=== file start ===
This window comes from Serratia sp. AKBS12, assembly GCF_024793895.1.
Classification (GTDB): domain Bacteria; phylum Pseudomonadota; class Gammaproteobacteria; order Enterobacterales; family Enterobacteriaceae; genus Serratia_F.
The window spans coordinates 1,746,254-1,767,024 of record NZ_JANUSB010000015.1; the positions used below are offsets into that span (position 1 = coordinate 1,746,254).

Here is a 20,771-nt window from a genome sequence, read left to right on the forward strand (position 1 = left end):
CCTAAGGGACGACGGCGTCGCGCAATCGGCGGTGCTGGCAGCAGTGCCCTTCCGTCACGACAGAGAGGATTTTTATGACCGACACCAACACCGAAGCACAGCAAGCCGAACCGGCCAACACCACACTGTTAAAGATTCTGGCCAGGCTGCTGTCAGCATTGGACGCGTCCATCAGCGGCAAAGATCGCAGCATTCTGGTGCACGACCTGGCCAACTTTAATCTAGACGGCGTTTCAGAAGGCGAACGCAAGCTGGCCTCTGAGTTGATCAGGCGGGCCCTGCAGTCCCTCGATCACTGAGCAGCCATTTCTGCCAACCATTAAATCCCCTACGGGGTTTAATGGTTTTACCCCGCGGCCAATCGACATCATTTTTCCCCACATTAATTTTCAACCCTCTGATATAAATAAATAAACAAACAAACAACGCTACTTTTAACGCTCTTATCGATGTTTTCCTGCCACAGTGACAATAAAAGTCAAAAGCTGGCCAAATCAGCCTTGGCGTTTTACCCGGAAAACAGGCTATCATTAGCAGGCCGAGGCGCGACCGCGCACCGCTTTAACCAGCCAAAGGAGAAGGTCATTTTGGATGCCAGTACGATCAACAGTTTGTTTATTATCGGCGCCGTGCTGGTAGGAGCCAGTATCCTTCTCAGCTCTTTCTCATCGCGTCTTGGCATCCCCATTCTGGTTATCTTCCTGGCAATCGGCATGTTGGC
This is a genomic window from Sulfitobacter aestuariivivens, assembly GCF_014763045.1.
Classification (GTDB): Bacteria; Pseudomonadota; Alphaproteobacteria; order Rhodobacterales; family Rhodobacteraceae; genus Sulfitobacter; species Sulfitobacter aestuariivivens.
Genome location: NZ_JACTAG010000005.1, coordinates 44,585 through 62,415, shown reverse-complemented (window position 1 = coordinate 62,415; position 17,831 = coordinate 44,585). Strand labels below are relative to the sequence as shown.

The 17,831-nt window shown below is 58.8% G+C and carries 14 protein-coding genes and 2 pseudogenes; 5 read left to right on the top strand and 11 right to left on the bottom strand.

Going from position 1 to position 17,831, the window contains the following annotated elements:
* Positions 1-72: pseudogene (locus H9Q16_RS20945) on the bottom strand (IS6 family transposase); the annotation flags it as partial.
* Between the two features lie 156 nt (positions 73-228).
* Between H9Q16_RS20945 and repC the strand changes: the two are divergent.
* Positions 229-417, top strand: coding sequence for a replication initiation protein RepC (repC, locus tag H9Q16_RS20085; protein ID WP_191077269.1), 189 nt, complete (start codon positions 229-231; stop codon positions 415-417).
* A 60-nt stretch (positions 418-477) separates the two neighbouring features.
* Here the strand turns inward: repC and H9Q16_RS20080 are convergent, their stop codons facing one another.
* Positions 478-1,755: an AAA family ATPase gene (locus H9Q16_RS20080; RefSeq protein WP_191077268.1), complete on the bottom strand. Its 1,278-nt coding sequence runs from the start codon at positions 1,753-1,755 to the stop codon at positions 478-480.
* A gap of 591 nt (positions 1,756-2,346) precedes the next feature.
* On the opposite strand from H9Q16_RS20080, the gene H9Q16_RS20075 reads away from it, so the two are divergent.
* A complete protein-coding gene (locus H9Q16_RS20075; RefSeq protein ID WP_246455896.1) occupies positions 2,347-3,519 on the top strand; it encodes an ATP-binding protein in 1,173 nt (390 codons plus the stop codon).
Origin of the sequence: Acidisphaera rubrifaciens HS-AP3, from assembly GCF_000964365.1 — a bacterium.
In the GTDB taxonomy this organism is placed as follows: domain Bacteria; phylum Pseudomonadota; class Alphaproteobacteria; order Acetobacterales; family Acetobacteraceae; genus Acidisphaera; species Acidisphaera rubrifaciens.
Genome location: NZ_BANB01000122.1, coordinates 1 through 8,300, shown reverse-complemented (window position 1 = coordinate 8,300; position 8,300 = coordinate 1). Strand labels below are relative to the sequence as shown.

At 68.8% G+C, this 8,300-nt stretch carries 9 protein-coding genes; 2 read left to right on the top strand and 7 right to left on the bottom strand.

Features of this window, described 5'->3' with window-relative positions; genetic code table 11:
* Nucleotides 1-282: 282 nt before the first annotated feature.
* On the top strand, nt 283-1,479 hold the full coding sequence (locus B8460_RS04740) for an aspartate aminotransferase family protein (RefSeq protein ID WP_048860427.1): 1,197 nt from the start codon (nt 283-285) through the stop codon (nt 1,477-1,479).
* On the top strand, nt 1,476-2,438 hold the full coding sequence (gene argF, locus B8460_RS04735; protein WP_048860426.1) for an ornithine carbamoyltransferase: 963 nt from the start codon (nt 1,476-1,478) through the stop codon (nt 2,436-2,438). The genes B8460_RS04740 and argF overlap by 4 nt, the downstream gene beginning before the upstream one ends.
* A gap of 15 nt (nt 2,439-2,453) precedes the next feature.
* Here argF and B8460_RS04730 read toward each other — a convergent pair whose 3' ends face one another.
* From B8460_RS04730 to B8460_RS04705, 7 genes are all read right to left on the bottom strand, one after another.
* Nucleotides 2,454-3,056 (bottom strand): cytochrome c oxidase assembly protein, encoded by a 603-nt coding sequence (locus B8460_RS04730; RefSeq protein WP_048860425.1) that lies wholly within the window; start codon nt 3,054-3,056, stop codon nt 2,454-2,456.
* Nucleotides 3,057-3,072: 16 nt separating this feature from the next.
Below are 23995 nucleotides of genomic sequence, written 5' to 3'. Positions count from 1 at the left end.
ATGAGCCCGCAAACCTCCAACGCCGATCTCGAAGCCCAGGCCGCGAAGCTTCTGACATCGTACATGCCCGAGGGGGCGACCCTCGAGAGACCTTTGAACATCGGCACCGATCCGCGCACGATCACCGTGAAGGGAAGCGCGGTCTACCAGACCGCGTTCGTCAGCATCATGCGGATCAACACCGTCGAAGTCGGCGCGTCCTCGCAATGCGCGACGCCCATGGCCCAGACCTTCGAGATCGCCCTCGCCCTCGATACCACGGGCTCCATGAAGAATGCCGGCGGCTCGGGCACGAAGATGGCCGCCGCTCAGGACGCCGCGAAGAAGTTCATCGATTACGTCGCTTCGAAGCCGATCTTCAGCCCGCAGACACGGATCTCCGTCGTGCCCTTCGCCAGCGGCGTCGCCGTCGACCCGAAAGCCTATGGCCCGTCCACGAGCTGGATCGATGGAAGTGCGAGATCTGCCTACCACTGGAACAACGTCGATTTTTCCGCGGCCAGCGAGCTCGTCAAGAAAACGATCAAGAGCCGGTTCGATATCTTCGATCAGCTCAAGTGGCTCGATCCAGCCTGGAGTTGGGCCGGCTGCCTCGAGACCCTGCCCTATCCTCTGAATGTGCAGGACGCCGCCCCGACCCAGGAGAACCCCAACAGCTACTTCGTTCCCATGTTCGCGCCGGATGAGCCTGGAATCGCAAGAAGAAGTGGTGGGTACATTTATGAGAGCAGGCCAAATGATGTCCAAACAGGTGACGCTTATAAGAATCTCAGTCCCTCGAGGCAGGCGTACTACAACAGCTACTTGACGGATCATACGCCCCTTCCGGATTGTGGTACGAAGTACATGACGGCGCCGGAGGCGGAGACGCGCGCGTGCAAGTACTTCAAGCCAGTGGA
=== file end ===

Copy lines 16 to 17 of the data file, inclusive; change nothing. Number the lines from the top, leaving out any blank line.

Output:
* Here the strand turns inward: repC and H9Q16_RS20080 are convergent, their stop codons facing one another.
* Positions 478-1,755: an AAA family ATPase gene (locus H9Q16_RS20080; RefSeq protein WP_191077268.1), complete on the bottom strand. Its 1,278-nt coding sequence runs from the start codon at positions 1,753-1,755 to the stop codon at positions 478-480.